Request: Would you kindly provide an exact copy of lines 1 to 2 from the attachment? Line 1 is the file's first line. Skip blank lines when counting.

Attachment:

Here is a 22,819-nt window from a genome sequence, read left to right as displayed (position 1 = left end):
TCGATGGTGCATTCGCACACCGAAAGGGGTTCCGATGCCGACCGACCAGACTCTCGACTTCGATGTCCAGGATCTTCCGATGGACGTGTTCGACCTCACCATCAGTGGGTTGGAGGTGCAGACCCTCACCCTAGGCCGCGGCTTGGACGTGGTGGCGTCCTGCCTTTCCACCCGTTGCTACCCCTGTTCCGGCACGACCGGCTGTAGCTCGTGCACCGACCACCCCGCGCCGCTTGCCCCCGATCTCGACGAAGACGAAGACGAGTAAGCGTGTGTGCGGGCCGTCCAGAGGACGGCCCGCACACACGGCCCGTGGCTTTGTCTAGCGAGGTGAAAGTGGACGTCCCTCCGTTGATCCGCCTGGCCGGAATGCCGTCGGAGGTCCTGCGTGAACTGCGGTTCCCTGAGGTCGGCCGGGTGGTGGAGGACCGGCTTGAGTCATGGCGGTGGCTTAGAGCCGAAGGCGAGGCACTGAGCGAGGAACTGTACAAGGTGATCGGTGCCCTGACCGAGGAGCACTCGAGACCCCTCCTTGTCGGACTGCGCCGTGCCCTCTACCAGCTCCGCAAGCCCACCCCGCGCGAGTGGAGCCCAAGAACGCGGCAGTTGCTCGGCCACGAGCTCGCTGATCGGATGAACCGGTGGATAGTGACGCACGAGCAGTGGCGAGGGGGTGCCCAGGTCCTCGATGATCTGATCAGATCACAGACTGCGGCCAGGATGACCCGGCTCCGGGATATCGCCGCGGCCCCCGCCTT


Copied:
Here is a 22,819-nt window from a genome sequence, read left to right as displayed (position 1 = left end):
TCGATGGTGCATTCGCACACCGAAAGGGGTTCCGATGCCGACCGACCAGACTCTCGACTTCGATGTCCAGGATCTTCCGATGGACGTGTTCGACCTCACCATCAGTGGGTTGGAGGTGCAGACCCTCACCCTAGGCCGCGGCTTGGACGTGGTGGCGTCCTGCCTTTCCACCCGTTGCTACCCCTGTTCCGGCACGACCGGCTGTAGCTCGTGCACCGACCACCCCGCGCCGCTTGCCCCCGATCTCGACGAAGACGAAGACGAGTAAGCGTGTGTGCGGGCCGTCCAGAGGACGGCCCGCACACACGGCCCGTGGCTTTGTCTAGCGAGGTGAAAGTGGACGTCCCTCCGTTGATCCGCCTGGCCGGAATGCCGTCGGAGGTCCTGCGTGAACTGCGGTTCCCTGAGGTCGGCCGGGTGGTGGAGGACCGGCTTGAGTCATGGCGGTGGCTTAGAGCCGAAGGCGAGGCACTGAGCGAGGAACTGTACAAGGTGATCGGTGCCCTGACCGAGGAGCACTCGAGACCCCTCCTTGTCGGACTGCGCCGTGCCCTCTACCAGCTCCGCAAGCCCACCCCGCGCGAGTGGAGCCCAAGAACGCGGCAGTTGCTCGGCCACGAGCTCGCTGATCGGATGAACCGGTGGATAGTGACGCACGAGCAGTGGCGAGGGGGTGCCCAGGTCCTCGATGATCTGATCAGATCACAGACTGCGGCCAGGATGACCCGGCTCCGGGATATCGCCGCGGCCCCCGCCTT